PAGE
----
Decarboxylation is a long word that describes a short and simple process. All you need is to take the cannabis you plan to use, grind it, and bake it on an oven sheet for about 30-45 minutes at around 220-245°F (105-120°C).
It’s really as simple as that. Just don’t let it burn.
Check out our step-by-step directions: How to decarboxylate cannabis
How to make cannabis butter
Cannabinoids like THC are fat soluble, and must be consumed with a fat in order to be metabolized by the body. This is why edible recipes — like the one we’re making — typically call for using a fat, such as cannabis-infused coconut oil or olive oil. For fudge, you’re going to want to make your own batch of cannabis butter first.
- 3-14 grams of ground, decarboxylated cannabis
- 2 sticks of butter (one cup)
- Storage container
There are three main ways to make cannabis butter — in a crock pot, slow cooker, or a saucepan. The saucepan is probably the easiest method, and it involves placing a cup of water and a cup of butter in a saucepan and letting it simmer until the butter melts. Then mix in the decarboxylated cannabis and continue to simmer at around 160-180°F (70-80°C) for 2-3 hours. Make sure to keep the heat low so it doesn’t boil, and after 2-3 hours take it off the heat. Once it’s cooled, pour the mixture through a cheesecloth into a container, and just like that, you now work in the dairy industry!
Here’s a video of the crockpot method:
If you’re using a crockpot or infuser, simply set the temperature to around 160-180°F (70-80°C), add in the butter and cannabis, and let simmer for about three hours, stirring occasionally.
After the butter has cooled, strain through a cheesecloth into the container.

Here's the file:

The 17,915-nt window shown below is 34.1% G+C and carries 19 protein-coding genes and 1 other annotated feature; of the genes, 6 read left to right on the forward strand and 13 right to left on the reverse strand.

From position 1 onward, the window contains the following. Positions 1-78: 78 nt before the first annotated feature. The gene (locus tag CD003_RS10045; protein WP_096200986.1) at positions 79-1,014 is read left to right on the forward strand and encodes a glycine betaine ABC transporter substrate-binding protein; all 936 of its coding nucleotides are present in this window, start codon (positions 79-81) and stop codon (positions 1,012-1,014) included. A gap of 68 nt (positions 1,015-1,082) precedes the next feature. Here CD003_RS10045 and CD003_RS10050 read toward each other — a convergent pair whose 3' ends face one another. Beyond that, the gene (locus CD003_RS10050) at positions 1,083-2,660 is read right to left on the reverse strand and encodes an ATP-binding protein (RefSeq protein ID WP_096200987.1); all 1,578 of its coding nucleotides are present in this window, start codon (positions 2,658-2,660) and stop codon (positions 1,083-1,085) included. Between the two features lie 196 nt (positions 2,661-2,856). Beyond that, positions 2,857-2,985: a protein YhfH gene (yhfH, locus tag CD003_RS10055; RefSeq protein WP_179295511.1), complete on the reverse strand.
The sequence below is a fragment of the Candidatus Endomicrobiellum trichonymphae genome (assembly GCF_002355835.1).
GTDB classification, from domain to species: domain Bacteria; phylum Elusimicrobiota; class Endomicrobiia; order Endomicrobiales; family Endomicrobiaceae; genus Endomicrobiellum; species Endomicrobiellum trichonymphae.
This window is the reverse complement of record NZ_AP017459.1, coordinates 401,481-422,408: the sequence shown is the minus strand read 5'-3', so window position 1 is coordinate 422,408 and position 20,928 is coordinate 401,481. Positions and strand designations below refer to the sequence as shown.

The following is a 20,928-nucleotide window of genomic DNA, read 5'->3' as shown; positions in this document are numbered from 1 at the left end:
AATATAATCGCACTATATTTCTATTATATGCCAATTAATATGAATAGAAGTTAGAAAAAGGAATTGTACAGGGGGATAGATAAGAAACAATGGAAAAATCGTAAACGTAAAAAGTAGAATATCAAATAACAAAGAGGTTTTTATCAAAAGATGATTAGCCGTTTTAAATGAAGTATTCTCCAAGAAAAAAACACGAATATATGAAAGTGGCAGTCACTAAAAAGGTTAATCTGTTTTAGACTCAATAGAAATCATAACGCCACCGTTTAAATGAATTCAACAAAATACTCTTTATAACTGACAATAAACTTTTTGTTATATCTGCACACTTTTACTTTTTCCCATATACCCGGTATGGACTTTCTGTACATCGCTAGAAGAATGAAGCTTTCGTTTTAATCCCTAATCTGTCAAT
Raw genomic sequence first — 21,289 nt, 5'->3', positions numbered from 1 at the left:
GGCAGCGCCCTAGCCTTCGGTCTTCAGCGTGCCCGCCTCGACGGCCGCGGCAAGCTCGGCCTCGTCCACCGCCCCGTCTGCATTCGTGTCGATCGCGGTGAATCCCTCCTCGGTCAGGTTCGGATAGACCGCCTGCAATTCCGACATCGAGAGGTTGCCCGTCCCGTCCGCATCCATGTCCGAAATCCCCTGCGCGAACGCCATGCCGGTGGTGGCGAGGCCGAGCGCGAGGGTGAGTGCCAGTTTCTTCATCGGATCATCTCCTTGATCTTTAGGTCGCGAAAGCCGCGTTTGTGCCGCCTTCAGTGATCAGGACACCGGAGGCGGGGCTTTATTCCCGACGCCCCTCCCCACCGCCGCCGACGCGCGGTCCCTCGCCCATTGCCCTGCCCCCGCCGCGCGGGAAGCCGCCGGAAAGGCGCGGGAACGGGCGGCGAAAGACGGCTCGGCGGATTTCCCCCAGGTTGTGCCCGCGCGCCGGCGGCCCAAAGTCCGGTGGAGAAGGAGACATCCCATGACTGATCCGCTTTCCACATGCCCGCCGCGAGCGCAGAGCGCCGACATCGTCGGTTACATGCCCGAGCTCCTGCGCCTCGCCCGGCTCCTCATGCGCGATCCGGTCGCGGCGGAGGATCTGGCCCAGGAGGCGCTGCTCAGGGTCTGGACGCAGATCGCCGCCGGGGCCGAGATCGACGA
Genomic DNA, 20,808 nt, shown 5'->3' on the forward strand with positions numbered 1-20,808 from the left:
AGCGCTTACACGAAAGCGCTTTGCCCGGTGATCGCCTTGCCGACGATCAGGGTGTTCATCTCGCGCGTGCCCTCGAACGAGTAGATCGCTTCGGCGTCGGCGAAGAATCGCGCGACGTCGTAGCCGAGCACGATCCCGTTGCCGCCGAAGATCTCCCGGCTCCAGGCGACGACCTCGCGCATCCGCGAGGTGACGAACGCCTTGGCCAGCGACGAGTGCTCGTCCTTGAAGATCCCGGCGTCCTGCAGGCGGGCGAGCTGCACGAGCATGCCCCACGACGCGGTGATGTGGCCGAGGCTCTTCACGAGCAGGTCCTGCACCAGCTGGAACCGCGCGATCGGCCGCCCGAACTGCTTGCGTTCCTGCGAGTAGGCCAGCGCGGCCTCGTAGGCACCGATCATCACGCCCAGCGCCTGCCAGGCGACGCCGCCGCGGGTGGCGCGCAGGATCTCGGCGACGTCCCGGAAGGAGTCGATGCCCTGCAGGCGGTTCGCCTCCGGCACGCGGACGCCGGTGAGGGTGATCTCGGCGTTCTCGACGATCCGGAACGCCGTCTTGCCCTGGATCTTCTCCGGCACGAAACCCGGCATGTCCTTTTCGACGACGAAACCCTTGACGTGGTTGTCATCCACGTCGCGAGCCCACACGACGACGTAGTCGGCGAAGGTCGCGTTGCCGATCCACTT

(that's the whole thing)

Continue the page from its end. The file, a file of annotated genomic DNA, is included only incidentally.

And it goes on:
How to make cannabis fudge
Once you’ve prepared your cannabis butter, you’re ready to make weed fudge. The basic concept here is to take a fudge recipe of your choosing and substitute some or all of the butter with cannabis butter.
We decided to use this extremely easy recipe from Live Well Bake Often, which requires only three ingredients and should help you live well and get baked often.
- In a large saucepan, combine chocolate chips, condensed milk, and cannabis-infused butter and place over medium heat
- Stir until the mixture is fully melted and smooth
- Remove from heat and pour into an 8-inch baking dish that you lined with parchment paper or aluminum foil
- Make sure the mixture is smooth and of even height, and then refrigerate for at least three hours or until the fudge is firm
- Remove the fudge from the baking sheet and cut into squares or other shape
How many edibles is too much?
When it comes to edibles, dosing can arguably be the trickiest part. The potency of two separate batches of cannabis fudge can vary widely, and depends on factors including the amount and strength of the cannabis strain used to make cannabis butter, and the tolerance of the user.
The potency is up to you, and revolves around the strength and amount of cannabis used. Also, with any recipe that calls for cannabutter, you don’t have to entirely replace the butter with cannabutter. You could do half and half in order to keep things more mild.